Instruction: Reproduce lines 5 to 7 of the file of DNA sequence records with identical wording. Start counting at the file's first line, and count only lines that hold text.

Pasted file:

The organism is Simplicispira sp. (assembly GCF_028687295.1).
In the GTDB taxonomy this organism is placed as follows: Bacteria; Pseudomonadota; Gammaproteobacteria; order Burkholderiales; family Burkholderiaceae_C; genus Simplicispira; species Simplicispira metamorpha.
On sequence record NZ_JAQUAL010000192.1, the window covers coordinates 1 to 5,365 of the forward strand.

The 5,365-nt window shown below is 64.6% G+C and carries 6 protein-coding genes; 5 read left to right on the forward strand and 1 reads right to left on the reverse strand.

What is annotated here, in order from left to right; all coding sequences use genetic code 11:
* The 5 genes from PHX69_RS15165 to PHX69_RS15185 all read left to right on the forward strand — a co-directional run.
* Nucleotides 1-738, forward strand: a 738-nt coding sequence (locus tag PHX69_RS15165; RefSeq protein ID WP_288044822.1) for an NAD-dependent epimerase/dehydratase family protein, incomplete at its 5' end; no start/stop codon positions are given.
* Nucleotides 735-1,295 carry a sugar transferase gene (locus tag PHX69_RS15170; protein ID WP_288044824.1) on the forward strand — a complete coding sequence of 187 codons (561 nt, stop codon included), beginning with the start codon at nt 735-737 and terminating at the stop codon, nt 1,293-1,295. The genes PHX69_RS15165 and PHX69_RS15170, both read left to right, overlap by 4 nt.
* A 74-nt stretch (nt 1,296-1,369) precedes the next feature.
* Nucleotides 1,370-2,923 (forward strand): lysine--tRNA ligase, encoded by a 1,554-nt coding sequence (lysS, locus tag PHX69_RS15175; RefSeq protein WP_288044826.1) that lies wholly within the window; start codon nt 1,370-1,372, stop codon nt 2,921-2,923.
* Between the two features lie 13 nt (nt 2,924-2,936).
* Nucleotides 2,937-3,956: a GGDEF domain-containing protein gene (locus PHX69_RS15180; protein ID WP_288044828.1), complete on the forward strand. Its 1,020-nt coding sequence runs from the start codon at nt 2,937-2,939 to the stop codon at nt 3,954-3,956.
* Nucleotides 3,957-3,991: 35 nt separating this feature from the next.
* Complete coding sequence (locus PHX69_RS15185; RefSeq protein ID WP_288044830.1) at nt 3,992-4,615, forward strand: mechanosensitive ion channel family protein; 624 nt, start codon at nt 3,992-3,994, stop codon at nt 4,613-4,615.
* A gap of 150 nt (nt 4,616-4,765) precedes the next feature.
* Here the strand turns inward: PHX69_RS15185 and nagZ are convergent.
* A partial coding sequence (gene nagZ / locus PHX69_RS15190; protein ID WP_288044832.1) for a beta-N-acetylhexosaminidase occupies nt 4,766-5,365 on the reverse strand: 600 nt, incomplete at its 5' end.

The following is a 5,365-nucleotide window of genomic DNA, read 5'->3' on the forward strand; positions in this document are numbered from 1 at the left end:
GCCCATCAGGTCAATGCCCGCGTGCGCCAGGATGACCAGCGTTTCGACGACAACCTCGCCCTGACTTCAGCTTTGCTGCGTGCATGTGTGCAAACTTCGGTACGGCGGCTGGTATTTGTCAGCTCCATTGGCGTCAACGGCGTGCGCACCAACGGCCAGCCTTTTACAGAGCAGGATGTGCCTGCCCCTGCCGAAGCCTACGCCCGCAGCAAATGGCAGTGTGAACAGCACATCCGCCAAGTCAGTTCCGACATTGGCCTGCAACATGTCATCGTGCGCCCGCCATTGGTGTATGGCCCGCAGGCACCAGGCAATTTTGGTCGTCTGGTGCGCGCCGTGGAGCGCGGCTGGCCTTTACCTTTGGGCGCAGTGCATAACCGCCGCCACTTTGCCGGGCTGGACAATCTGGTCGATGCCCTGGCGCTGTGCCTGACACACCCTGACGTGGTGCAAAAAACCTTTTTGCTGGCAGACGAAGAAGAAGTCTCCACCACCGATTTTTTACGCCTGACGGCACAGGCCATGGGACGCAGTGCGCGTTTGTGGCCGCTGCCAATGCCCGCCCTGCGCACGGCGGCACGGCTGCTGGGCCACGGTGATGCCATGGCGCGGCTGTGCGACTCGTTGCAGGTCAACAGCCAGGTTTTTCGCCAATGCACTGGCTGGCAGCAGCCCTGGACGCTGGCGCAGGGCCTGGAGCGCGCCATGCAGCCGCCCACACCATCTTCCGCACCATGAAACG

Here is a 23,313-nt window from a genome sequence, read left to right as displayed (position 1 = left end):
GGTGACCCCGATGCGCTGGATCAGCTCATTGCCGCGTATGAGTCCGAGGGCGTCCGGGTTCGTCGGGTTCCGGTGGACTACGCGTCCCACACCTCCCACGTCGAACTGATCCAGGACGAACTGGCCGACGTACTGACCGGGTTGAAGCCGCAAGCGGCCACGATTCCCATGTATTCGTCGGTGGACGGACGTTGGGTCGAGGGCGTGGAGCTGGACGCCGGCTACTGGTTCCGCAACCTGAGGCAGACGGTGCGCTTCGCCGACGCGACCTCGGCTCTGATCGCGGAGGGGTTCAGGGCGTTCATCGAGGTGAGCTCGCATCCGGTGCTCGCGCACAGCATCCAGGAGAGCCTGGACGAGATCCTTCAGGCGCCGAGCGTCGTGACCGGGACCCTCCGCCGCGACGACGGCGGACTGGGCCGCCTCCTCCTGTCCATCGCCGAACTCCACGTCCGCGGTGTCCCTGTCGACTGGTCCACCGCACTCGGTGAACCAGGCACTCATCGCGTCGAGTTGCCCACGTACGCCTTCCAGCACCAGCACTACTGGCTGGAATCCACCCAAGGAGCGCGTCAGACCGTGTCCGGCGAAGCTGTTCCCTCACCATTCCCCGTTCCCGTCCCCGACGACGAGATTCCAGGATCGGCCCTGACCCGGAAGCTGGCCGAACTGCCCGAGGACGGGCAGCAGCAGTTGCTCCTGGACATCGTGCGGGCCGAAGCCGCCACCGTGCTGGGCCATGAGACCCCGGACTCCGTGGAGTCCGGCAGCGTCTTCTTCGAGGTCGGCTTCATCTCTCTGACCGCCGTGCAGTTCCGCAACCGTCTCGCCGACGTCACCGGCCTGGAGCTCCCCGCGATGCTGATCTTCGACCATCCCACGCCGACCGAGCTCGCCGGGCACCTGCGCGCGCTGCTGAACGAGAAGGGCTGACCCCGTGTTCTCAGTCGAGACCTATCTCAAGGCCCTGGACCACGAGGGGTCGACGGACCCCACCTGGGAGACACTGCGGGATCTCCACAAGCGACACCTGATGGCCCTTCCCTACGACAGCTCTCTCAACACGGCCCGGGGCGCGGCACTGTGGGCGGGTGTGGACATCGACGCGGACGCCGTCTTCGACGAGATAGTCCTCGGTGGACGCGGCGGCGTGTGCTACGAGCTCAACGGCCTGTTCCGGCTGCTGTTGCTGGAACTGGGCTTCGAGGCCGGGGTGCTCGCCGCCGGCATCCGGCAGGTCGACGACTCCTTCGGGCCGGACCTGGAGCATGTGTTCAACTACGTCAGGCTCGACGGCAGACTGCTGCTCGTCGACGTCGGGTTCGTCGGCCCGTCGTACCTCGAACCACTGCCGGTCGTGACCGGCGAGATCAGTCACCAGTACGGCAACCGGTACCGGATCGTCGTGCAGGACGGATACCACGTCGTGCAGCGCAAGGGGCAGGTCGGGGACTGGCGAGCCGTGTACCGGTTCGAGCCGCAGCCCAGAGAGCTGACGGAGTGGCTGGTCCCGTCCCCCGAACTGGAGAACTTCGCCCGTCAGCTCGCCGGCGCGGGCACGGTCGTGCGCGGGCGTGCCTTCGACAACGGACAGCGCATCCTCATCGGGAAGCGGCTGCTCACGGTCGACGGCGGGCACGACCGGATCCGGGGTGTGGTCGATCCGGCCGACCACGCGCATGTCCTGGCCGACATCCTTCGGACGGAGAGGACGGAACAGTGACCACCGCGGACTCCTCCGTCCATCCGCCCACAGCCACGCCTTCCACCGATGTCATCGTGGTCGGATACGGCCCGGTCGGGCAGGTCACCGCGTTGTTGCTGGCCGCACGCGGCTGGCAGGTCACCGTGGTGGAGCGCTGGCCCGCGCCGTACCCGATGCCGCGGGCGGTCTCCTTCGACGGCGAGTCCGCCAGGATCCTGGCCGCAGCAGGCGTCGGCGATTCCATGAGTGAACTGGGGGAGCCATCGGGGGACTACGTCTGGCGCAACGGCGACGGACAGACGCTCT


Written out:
What is annotated here, in order from left to right; all coding sequences use genetic code 11:
* The 5 genes from PHX69_RS15165 to PHX69_RS15185 all read left to right on the forward strand — a co-directional run.
* Nucleotides 1-738, forward strand: a 738-nt coding sequence (locus tag PHX69_RS15165; RefSeq protein ID WP_288044822.1) for an NAD-dependent epimerase/dehydratase family protein, incomplete at its 5' end; no start/stop codon positions are given.